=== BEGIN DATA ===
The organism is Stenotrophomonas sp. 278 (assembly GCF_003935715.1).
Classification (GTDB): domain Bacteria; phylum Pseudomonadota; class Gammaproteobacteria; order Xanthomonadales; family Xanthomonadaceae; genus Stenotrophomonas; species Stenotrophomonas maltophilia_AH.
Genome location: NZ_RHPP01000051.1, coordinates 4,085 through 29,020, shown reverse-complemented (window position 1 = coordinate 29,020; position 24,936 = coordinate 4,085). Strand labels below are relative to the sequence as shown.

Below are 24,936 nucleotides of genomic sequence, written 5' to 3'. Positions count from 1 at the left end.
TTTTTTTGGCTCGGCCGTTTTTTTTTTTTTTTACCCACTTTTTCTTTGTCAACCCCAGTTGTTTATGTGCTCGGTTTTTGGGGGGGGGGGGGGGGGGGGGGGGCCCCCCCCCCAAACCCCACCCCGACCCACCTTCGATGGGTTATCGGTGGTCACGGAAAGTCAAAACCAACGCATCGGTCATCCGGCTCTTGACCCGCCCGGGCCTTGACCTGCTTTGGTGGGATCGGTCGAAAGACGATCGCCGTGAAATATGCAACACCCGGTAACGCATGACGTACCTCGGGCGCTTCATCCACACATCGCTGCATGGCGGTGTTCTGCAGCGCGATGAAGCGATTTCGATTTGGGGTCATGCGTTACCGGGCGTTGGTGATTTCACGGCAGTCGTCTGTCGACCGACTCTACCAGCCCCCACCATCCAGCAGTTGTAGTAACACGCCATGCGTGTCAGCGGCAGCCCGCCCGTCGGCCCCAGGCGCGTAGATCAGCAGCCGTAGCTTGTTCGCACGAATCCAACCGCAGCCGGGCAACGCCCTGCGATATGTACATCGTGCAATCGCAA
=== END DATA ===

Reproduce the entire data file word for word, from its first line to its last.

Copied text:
The organism is Stenotrophomonas sp. 278 (assembly GCF_003935715.1).
Classification (GTDB): domain Bacteria; phylum Pseudomonadota; class Gammaproteobacteria; order Xanthomonadales; family Xanthomonadaceae; genus Stenotrophomonas; species Stenotrophomonas maltophilia_AH.
Genome location: NZ_RHPP01000051.1, coordinates 4,085 through 29,020, shown reverse-complemented (window position 1 = coordinate 29,020; position 24,936 = coordinate 4,085). Strand labels below are relative to the sequence as shown.

Below are 24,936 nucleotides of genomic sequence, written 5' to 3'. Positions count from 1 at the left end.
TTTTTTTGGCTCGGCCGTTTTTTTTTTTTTTTACCCACTTTTTCTTTGTCAACCCCAGTTGTTTATGTGCTCGGTTTTTGGGGGGGGGGGGGGGGGGGGGGGGCCCCCCCCCCAAACCCCACCCCGACCCACCTTCGATGGGTTATCGGTGGTCACGGAAAGTCAAAACCAACGCATCGGTCATCCGGCTCTTGACCCGCCCGGGCCTTGACCTGCTTTGGTGGGATCGGTCGAAAGACGATCGCCGTGAAATATGCAACACCCGGTAACGCATGACGTACCTCGGGCGCTTCATCCACACATCGCTGCATGGCGGTGTTCTGCAGCGCGATGAAGCGATTTCGATTTGGGGTCATGCGTTACCGGGCGTTGGTGATTTCACGGCAGTCGTCTGTCGACCGACTCTACCAGCCCCCACCATCCAGCAGTTGTAGTAACACGCCATGCGTGTCAGCGGCAGCCCGCCCGTCGGCCCCAGGCGCGTAGATCAGCAGCCGTAGCTTGTTCGCACGAATCCAACCGCAGCCGGGCAACGCCCTGCGATATGTACATCGTGCAATCGCAA